Scaup Sound Recordings Little Rock AR

Local resource for scaup sound recordings in Little Rock, AR. Includes detailed information on local businesses that provide access to scaup sound recordings, scaup song recordings, and scaup bird houses, as well as advice and content on attracting scaups, scaup feeders, scaup types, and scaup descriptions.

Hobby Lobby Creative Center
(501) 224-3277
12201 W Markham St
Little Rock, AR
 
Mark's Hobby Shop
(501) 296-9956
2516-G Cantrell Rd.
Little Rock, AR
 
Rail & Sprue Hobbies
(501) 982-6836
1200 John Harden Drive
Jacksonville, AR
 
Imagine Hobbies & Games
(501) 833-3423
8122 Highway 107
Sherwood, AR

Data Provided By:
Jill Wallis - Su!
(501) 834-2633
10711 Windridge Drive
Sherwood, AR

Data Provided By:
HobbyTown USA
(501) 223-5155
9101 Markham St Suite 18
Little Rock, AR
 
One Track Mind
(501) 455-5050
10524 Helm Drive
Mabelvale, AR
 
Hobby Shack
(501) 982-6836
1200 John Harden Drive
Jacksonville, AR
Store Type
Walk-in Store, Phone & Mail Order

Just Scrap It
(501) 414-0740
2001 E. Kiehl Ave. Ste 1
Sherwood, AR
Store Type
Scrapbooking & Paper Crafts

Rail & Spruce Hobbies
(501) 982-6836
1200 John Harden Dr
Jacksonville, AR

Data Provided By:
Data Provided By:

Greater Scaup

Greater Scaup

Aythya marila L 18" (46 cm)

Photo by Maslowski Wildlife Productions.

Listen to a greater scaup.

Male scaup are easily recognized by their white sides and black heads. Females are brown with a large white patch at the base of the bill. Both have a distinctive blue bill, which gives rise to a name commonly used by hunters-the blue bill. Telling the two scaup apart requires a close look at the head shape, and, in flight, the wing stripe. Greaters have more rounded heads and a longer wing stripe. They are more coastal in winter, favoring less sheletered and saltier water. They are generally scarce inland except on their northern Canadian breeding grounds, but occasionally can be found in flocks of lesser scaup. Greaters feed throughout the day, diving for mollusks and grass seeds, but plants make up only a small part of the diet in winter. Silent most of the year, the calls are nearly identical to those of lesser scaup. Recent studies suggest that the population may have declined significantly in recent decades, but the cause is not known.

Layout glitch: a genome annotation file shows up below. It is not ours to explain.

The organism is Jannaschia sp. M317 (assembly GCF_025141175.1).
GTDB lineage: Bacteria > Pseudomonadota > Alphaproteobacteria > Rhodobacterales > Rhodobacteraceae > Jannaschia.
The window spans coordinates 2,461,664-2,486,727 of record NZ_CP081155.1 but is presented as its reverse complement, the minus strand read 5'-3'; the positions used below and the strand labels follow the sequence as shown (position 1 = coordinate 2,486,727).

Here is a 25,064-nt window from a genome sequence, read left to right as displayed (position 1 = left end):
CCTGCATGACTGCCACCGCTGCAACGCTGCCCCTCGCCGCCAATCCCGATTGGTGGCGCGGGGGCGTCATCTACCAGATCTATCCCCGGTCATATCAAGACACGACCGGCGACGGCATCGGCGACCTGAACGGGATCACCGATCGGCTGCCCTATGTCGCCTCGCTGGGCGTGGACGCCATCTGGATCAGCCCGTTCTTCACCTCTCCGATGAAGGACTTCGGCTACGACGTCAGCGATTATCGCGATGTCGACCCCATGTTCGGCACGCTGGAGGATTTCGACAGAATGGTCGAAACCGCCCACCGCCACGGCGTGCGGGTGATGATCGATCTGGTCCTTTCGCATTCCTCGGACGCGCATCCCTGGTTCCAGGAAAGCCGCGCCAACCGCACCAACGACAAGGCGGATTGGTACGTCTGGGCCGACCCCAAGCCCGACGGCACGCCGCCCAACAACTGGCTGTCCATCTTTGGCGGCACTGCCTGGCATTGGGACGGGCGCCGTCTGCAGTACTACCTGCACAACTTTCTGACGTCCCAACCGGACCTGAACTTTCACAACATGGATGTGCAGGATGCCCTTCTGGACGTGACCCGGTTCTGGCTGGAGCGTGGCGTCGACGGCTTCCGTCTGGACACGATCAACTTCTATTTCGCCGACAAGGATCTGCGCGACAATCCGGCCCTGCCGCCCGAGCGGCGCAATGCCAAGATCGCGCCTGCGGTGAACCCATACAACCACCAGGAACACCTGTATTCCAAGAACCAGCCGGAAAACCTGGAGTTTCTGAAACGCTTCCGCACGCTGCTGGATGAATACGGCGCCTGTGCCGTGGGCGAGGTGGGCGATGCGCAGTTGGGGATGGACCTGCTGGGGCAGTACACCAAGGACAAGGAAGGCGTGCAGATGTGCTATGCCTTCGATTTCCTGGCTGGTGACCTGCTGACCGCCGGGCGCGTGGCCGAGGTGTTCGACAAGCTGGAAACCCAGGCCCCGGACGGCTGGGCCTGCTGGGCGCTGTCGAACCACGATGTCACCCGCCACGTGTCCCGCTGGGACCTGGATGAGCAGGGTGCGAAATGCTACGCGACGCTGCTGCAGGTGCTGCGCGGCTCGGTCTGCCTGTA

This sound file requires RealPlayer . Bird song courtesy of Lang Elliott, NatureSound Studio . ...

Author: Bird Watcher's Digest

Copyright2010 Bird Watcher's Digest

Click here to read the rest of this article from birdwatchersdigest.com

Lesser Scaup

Lesser Scaup

Aythya affinis L 16 ½ " (42 cm)

Photo by Maslowski Wildlife Productions.

Listen to a lesser scaup.

Male scaup are easily recognized by their white sides and black heads. Females are brown with a large white patch at the base of the bill. Both have a distinctive blue bill which gives rise to a name commonly used by hunters-the blue bill. Telling the two scaup apart requires a close look at the head shape, and, in flight the wing stripe. Lessers have a more pointed head and a shorter wing stripe. The lesser is the more inland of the two, found on lakes, ponds, rivers, and bays throughout the continent in migration and in the southern half of the United States in winter. In coastal areas it favors more sheltered water than greater scaup. Flocks tend to be inactive most of the day, feeding most commonly early in the morning. Lesser scaup feed by diving for various underwater plant seeds and mollusks. The birds dive by leaping forward, and an actively feeding flock is almost impossible to count accurately. They are almost entirely silent except on the breeding grounds in Canada, where the males gives a series of weak, rapid whistles.

This sound file requires RealPlayer . Bird song courtesy of Lang Elliott, NatureSound Studio . ...

Author: Bird Watcher's Digest

Copyright2010 Bird Watcher's Digest

Click here to read the rest of this article from birdwatchersdigest.com